Climate change will have drastic economic, political and military consequences worldwide because of its effects on the Arctic, members of a university working group on the Arctic said at an event on Wednesday in the Mortara Center.
The panel included Director of the Institute for the Study of Diplomacy Ambassador Barbara Bodine, professor of environmental policy Jeremy Mathis and Director of the Europe Program at the Center for Strategic and International Studies Heather Conley. The working group released a report in July entitled “The New Arctic,” detailing the changing environment of the Arctic.
The report studied the long-term effects of climate change, including the effects it will have on indigenous populations. The changes in the Arctic cannot be reversed, and they will have lasting political and economic impacts on the entire world, Bodine said.
“The Arctic is drastically changing and there is no turning back at this point,” Bodine said. “And there’s probably nowhere where the effects of climate change and what it means for economics, trade, the environment and security all comes together and is more pronounced than in the Arctic.”
Climate change directly relates to the increased incidence of major storms, droughts and threats to the livelihoods of indigenous communities within the Arctic, according to Bodine.
The global threat of climate change is physically more pronounced within the Arctic Circle, according to Mathis, who said that the Arctic is warming at twice the rate of the rest of the planet.
“We know that the permafrost is thawing, we know the glaciers are melting, we know all these physical changes are happening,” Mathis said.
The landscape of the Arctic is undergoing unprecedented and massive changes, evident in the form of melting ice, Mathis said.
“We’re running out of adjectives to describe what’s happening in the Arctic,” Mathis said. “Every year we think, ‘This can’t change faster than it’s changing now,’ and then we step into a new reality that we didn’t quite predict and understand, and then it gets worse the following year.”
The Arctic is emerging as a future focal point of economic competition because of its accessible resources such as oil and natural gas. Infrastructure is needed to support these emerging resources, Bodine said.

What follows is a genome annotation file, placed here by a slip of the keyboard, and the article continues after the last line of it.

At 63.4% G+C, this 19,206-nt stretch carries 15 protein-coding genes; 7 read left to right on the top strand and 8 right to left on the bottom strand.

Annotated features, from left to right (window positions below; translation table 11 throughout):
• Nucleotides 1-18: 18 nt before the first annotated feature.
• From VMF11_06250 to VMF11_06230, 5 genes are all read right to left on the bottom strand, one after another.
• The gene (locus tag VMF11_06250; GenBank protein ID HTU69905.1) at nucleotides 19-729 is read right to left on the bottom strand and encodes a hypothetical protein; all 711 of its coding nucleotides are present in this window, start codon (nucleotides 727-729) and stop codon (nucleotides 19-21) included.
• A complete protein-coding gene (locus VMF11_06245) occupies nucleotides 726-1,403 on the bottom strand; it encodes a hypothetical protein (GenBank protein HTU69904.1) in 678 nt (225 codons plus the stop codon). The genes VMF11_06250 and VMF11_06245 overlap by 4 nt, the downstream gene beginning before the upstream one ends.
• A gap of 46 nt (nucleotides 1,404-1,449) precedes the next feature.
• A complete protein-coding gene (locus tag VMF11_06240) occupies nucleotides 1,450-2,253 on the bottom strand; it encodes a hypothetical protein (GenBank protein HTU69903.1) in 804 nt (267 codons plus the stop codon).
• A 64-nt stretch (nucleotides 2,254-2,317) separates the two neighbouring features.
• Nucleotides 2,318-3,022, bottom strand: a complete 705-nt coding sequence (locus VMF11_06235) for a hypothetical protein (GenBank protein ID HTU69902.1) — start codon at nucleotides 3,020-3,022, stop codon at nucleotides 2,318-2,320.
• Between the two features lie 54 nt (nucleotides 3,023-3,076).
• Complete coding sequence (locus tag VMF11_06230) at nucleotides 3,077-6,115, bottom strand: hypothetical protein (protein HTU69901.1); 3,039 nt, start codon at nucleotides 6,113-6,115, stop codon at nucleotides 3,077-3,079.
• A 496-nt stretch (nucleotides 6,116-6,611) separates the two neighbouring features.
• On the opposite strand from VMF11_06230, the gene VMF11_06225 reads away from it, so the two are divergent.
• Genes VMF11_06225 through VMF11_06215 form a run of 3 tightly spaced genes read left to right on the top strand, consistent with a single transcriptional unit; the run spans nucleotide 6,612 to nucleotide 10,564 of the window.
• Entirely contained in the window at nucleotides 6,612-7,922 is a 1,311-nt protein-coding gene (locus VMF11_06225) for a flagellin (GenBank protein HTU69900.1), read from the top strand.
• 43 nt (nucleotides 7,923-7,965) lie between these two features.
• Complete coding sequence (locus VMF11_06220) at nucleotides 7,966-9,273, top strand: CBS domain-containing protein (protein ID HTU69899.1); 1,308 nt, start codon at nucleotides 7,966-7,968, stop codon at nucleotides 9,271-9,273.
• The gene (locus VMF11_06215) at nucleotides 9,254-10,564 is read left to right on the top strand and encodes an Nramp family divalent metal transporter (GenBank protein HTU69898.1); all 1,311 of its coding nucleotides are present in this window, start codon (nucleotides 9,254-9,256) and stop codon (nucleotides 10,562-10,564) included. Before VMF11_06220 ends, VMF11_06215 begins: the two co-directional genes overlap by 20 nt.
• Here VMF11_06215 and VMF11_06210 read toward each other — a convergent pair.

“The U.S. geologic survey estimates that the Arctic contains 1,670 trillion cubic feet of natural gas, and 90 billion barrels of oil,” Bodine said. “This, however, is not going to happen overnight. It’s going to take at least 20 years for these minerals and these resources to come onto the market. The reason for this is that there is scant infrastructure in the Arctic region.”
The management of the newly accessible resources needs to be addressed multilaterally, according to Bodine.
The United States lacks a significant policy towards the Arctic, but will need to develop one to protect its national security, Mathis said.
“We have to start thinking about this as a clear and present danger to … our national security and our way of life, and our way of thinking about how we interact with the environment,” Mathis said.
The working group hopes that producing this report will help educate the public about the Arctic’s importance as a region, Bodine said.
“We need to make a much better effort to communicate with and inform and educate the American public … on what is going on in the Arctic: that it is not the land of Santa Claus and reindeer; it is not a frozen inhospitable wasteland,” Bodine said. “It is the new global commons and what happens there will and is already affecting us. We need to be prepared to take steps.”